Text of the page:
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Vasco Botelho
Senior Economist · Economics, Supply Side, Labour and Surveillance

Higher profit margins have helped firms hoard labour

Prepared by Vasco Botelho

The ECB’s labour hoarding indicator measures the share of firms that have not reduced their workforce despite a worsening of their firm-specific outlook. This indicator is constructed for the first time using the ECB and European Commission Survey on the Access to Finance of Enterprises (SAFE) in the euro area. The labour hoarding indicator can be decomposed into two margins: an “activity margin”, which captures the share of firms that have faced a deterioration in their specific outlook, and an “employment margin”, indicating the share of firms that have not reduced their workforce despite reporting a deterioration in their outlook. The activity margin depicts to what extent adverse shocks affect the outlook of firms in the euro area, while the employment margin reflects firms’ ability to hold on to their workforce while facing an adverse shock.[1]

In the first quarter of 2024, the share of firms hoarding labour remained above pre-pandemic levels (Chart A).[2] The labour hoarding indicator stood at 22.2% in the first quarter of 2024, at relatively high levels compared with the pre-pandemic average of 12.7% (for the period from the third quarter of 2014 to the third quarter of 2019). This indicator reveals that a significant share of firms (30.2%) have been facing a worsening of their own economic outlook over the previous six months. Of these firms, 73.5% avoided reducing their workforce during that period. The ability of firms to retain workers decreased slightly in the first quarter of 2024, from 76.1% in the third quarter of 2023, but it remains around the average level recorded before the pandemic. Hence, the activity margin grew considerably with respect to the pre-pandemic period, while the employment margin remained broadly unchanged.

Chart A

Labour hoarding indicator

(share of firms, percentages)

Sources: ECB and European Commission Survey on the Access to Finance of Enterprises (SAFE).
Notes: The labour hoarding indicator is the share of firms that have not reduced their workforce while facing a worsening of their firm-specific outlook. The activity margin captures the share of firms that have faced a deterioration in their specific outlook over the previous six-month period, while the employment margin refers to the share of firms that have not reduced their workforce of all those that reported a deterioration in their outlook over the same period. First quarter waves cover October-March; third quarter waves cover April-September.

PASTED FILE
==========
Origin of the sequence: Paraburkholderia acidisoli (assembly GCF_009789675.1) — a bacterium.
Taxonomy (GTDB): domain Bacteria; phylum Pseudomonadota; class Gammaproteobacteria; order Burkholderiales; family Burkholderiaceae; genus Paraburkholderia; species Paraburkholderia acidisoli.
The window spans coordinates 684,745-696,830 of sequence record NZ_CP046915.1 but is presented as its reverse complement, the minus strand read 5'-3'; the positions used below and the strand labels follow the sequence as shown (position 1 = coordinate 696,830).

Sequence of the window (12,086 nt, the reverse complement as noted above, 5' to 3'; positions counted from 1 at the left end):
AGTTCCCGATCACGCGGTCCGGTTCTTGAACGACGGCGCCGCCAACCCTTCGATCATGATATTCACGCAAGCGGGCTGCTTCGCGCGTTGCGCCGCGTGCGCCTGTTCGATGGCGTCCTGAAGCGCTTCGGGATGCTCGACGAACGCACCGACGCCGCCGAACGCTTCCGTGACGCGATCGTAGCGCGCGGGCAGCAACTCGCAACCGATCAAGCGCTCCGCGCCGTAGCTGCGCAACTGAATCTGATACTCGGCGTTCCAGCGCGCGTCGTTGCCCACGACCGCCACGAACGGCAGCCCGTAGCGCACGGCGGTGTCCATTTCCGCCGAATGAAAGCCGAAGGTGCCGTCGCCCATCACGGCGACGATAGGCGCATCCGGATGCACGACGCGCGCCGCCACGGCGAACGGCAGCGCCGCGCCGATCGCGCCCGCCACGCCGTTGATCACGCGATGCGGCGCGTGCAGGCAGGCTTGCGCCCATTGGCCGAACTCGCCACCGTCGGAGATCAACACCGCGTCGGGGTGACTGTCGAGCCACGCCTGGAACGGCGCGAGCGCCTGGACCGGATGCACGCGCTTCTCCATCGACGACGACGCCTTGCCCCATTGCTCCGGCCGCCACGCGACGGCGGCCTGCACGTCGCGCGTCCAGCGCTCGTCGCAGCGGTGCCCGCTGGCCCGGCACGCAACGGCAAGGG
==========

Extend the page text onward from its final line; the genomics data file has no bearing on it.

The labour hoarding indicator has broadly increased from levels seen prior to the onset of the pandemic, most prominently for manufacturing (Chart B). In the first quarter of 2024, the labour hoarding indicator stood at 22.8% for manufacturing, 19.6% for construction and 22.4% for market services. Labour hoarding remained considerably high in all sectors compared with the period before the pandemic, when these three sectors had average levels of 11.2%, 11.4% and 13.3% respectively. More recently, following the surge in energy prices, the increase in labour hoarding was most salient in the manufacturing sector, where it peaked at 35.6% in the third quarter of 2022. Firms in other sectors also undertook labour hoarding in response to deteriorating business conditions, with 25.6% of firms in construction and 26.5% of firms in market services reporting not reducing their workforce following a worsening in their own economic outlook.

Chart B

Labour hoarding indicator across sectors

(share of firms, percentages)

Sources: ECB and European Commission Survey on the Access to Finance of Enterprises (SAFE).
Notes: The sectoral labour hoarding indicator is the share of firms that have not reduced their workforce while facing a worsening of their firm-specific outlook among all the firms in a given sector of economic activity.

The profit margins of firms increased substantially with the recovery after the pandemic and, in 2022, were at their highest levels in a decade (Chart C).[3] Firms’ profit margins (before taxes) rose from an average of 4.3% of operating revenues in the period 2014-19 to around 5.8% in 2022. At the firm level, a similar increase was observed for the average and median firms. For the average firm, profit margins rose from 3.8% in 2014-19 to 5.3% in 2022, while for the median firm they went from 2.8% in 2014-19 to 3.9% in 2022.

Chart C

Firms’ profit margins over time

(percentages)

Sources: ECB and European Commission Survey on the Access to Finance of Enterprises (SAFE), and Moody’s ORBIS.